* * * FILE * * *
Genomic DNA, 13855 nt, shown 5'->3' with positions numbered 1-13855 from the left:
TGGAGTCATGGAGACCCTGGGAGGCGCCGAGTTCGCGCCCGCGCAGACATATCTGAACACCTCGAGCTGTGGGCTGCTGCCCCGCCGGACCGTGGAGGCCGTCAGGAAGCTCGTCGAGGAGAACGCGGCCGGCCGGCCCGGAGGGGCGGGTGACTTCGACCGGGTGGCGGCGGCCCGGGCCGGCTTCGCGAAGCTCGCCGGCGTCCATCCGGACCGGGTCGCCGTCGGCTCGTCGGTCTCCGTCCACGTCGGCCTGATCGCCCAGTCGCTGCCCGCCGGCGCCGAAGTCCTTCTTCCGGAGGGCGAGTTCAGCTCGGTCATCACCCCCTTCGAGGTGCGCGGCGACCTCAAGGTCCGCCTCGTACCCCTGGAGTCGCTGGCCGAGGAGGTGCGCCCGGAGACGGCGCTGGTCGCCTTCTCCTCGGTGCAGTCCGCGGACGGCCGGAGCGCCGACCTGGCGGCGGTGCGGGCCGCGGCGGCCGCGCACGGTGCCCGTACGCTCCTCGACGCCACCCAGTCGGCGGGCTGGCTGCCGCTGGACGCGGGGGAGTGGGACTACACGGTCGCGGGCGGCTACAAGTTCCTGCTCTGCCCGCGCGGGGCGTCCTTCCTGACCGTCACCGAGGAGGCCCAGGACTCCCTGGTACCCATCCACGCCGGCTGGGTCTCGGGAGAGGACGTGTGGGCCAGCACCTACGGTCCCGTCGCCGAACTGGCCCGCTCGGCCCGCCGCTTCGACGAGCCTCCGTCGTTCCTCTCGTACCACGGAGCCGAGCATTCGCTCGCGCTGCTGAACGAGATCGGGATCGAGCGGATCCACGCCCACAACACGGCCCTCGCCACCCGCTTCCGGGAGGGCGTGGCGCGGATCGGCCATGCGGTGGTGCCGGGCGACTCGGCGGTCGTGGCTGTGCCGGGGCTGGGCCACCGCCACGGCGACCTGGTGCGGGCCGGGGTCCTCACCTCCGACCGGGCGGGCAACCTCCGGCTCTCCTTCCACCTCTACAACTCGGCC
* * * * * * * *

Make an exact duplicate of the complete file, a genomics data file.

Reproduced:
Genomic DNA, 13855 nt, shown 5'->3' with positions numbered 1-13855 from the left:
TGGAGTCATGGAGACCCTGGGAGGCGCCGAGTTCGCGCCCGCGCAGACATATCTGAACACCTCGAGCTGTGGGCTGCTGCCCCGCCGGACCGTGGAGGCCGTCAGGAAGCTCGTCGAGGAGAACGCGGCCGGCCGGCCCGGAGGGGCGGGTGACTTCGACCGGGTGGCGGCGGCCCGGGCCGGCTTCGCGAAGCTCGCCGGCGTCCATCCGGACCGGGTCGCCGTCGGCTCGTCGGTCTCCGTCCACGTCGGCCTGATCGCCCAGTCGCTGCCCGCCGGCGCCGAAGTCCTTCTTCCGGAGGGCGAGTTCAGCTCGGTCATCACCCCCTTCGAGGTGCGCGGCGACCTCAAGGTCCGCCTCGTACCCCTGGAGTCGCTGGCCGAGGAGGTGCGCCCGGAGACGGCGCTGGTCGCCTTCTCCTCGGTGCAGTCCGCGGACGGCCGGAGCGCCGACCTGGCGGCGGTGCGGGCCGCGGCGGCCGCGCACGGTGCCCGTACGCTCCTCGACGCCACCCAGTCGGCGGGCTGGCTGCCGCTGGACGCGGGGGAGTGGGACTACACGGTCGCGGGCGGCTACAAGTTCCTGCTCTGCCCGCGCGGGGCGTCCTTCCTGACCGTCACCGAGGAGGCCCAGGACTCCCTGGTACCCATCCACGCCGGCTGGGTCTCGGGAGAGGACGTGTGGGCCAGCACCTACGGTCCCGTCGCCGAACTGGCCCGCTCGGCCCGCCGCTTCGACGAGCCTCCGTCGTTCCTCTCGTACCACGGAGCCGAGCATTCGCTCGCGCTGCTGAACGAGATCGGGATCGAGCGGATCCACGCCCACAACACGGCCCTCGCCACCCGCTTCCGGGAGGGCGTGGCGCGGATCGGCCATGCGGTGGTGCCGGGCGACTCGGCGGTCGTGGCTGTGCCGGGGCTGGGCCACCGCCACGGCGACCTGGTGCGGGCCGGGGTCCTCACCTCCGACCGGGCGGGCAACCTCCGGCTCTCCTTCCACCTCTACAACTCGGCC